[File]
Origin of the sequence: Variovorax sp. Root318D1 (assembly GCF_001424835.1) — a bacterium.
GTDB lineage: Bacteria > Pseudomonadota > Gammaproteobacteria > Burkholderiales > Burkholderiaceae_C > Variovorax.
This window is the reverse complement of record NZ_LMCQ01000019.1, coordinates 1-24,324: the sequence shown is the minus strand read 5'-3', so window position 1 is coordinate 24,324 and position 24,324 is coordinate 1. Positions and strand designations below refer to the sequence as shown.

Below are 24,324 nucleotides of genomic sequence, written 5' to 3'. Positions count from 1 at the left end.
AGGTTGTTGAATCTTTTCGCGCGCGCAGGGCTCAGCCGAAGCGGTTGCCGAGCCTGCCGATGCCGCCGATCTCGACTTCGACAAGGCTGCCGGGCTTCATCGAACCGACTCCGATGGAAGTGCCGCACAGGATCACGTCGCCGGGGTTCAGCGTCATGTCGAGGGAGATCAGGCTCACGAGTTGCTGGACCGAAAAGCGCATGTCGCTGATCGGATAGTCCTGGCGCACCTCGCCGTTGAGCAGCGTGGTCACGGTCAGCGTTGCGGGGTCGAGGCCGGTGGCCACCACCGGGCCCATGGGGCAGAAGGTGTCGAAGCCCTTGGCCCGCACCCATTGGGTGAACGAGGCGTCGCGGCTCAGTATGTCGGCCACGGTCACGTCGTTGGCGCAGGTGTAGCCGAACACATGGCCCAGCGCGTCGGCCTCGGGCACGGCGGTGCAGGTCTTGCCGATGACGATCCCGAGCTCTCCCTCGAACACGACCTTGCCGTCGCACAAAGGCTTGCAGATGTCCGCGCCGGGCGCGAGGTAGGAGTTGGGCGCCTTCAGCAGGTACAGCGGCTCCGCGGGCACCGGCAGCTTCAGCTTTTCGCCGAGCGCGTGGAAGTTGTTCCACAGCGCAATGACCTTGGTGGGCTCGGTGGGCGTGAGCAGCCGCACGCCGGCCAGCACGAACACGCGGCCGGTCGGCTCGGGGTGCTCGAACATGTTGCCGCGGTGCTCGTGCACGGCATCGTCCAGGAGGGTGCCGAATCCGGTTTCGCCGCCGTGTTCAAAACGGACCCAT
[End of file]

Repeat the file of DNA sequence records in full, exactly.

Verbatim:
Origin of the sequence: Variovorax sp. Root318D1 (assembly GCF_001424835.1) — a bacterium.
GTDB lineage: Bacteria > Pseudomonadota > Gammaproteobacteria > Burkholderiales > Burkholderiaceae_C > Variovorax.
This window is the reverse complement of record NZ_LMCQ01000019.1, coordinates 1-24,324: the sequence shown is the minus strand read 5'-3', so window position 1 is coordinate 24,324 and position 24,324 is coordinate 1. Positions and strand designations below refer to the sequence as shown.

Below are 24,324 nucleotides of genomic sequence, written 5' to 3'. Positions count from 1 at the left end.
AGGTTGTTGAATCTTTTCGCGCGCGCAGGGCTCAGCCGAAGCGGTTGCCGAGCCTGCCGATGCCGCCGATCTCGACTTCGACAAGGCTGCCGGGCTTCATCGAACCGACTCCGATGGAAGTGCCGCACAGGATCACGTCGCCGGGGTTCAGCGTCATGTCGAGGGAGATCAGGCTCACGAGTTGCTGGACCGAAAAGCGCATGTCGCTGATCGGATAGTCCTGGCGCACCTCGCCGTTGAGCAGCGTGGTCACGGTCAGCGTTGCGGGGTCGAGGCCGGTGGCCACCACCGGGCCCATGGGGCAGAAGGTGTCGAAGCCCTTGGCCCGCACCCATTGGGTGAACGAGGCGTCGCGGCTCAGTATGTCGGCCACGGTCACGTCGTTGGCGCAGGTGTAGCCGAACACATGGCCCAGCGCGTCGGCCTCGGGCACGGCGGTGCAGGTCTTGCCGATGACGATCCCGAGCTCTCCCTCGAACACGACCTTGCCGTCGCACAAAGGCTTGCAGATGTCCGCGCCGGGCGCGAGGTAGGAGTTGGGCGCCTTCAGCAGGTACAGCGGCTCCGCGGGCACCGGCAGCTTCAGCTTTTCGCCGAGCGCGTGGAAGTTGTTCCACAGCGCAATGACCTTGGTGGGCTCGGTGGGCGTGAGCAGCCGCACGCCGGCCAGCACGAACACGCGGCCGGTCGGCTCGGGGTGCTCGAACATGTTGCCGCGGTGCTCGTGCACGGCATCGTCCAGGAGGGTGCCGAATCCGGTTTCGCCGCCGTGTTCAAAACGGACCCAT